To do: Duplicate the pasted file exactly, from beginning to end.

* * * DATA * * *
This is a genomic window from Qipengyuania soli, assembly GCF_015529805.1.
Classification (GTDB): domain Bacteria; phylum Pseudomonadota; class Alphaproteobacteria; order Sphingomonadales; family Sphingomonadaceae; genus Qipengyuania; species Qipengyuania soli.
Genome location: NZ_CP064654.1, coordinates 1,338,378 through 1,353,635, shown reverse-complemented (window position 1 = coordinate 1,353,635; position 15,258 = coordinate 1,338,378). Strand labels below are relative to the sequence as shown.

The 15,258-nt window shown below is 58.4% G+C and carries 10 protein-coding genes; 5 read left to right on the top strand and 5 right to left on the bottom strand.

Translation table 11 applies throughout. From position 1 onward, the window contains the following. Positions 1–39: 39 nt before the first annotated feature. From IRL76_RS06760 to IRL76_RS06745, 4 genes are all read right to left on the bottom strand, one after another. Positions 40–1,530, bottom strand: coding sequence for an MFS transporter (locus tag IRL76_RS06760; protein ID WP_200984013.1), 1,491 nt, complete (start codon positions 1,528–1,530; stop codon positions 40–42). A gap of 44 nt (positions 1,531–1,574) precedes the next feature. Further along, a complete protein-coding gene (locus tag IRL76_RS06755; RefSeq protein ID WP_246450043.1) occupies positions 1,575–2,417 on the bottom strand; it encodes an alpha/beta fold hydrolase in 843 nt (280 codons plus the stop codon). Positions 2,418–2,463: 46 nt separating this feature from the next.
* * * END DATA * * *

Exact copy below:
This is a genomic window from Qipengyuania soli, assembly GCF_015529805.1.
Classification (GTDB): domain Bacteria; phylum Pseudomonadota; class Alphaproteobacteria; order Sphingomonadales; family Sphingomonadaceae; genus Qipengyuania; species Qipengyuania soli.
Genome location: NZ_CP064654.1, coordinates 1,338,378 through 1,353,635, shown reverse-complemented (window position 1 = coordinate 1,353,635; position 15,258 = coordinate 1,338,378). Strand labels below are relative to the sequence as shown.

The 15,258-nt window shown below is 58.4% G+C and carries 10 protein-coding genes; 5 read left to right on the top strand and 5 right to left on the bottom strand.

Translation table 11 applies throughout. From position 1 onward, the window contains the following. Positions 1–39: 39 nt before the first annotated feature. From IRL76_RS06760 to IRL76_RS06745, 4 genes are all read right to left on the bottom strand, one after another. Positions 40–1,530, bottom strand: coding sequence for an MFS transporter (locus tag IRL76_RS06760; protein ID WP_200984013.1), 1,491 nt, complete (start codon positions 1,528–1,530; stop codon positions 40–42). A gap of 44 nt (positions 1,531–1,574) precedes the next feature. Further along, a complete protein-coding gene (locus tag IRL76_RS06755; RefSeq protein ID WP_246450043.1) occupies positions 1,575–2,417 on the bottom strand; it encodes an alpha/beta fold hydrolase in 843 nt (280 codons plus the stop codon). Positions 2,418–2,463: 46 nt separating this feature from the next.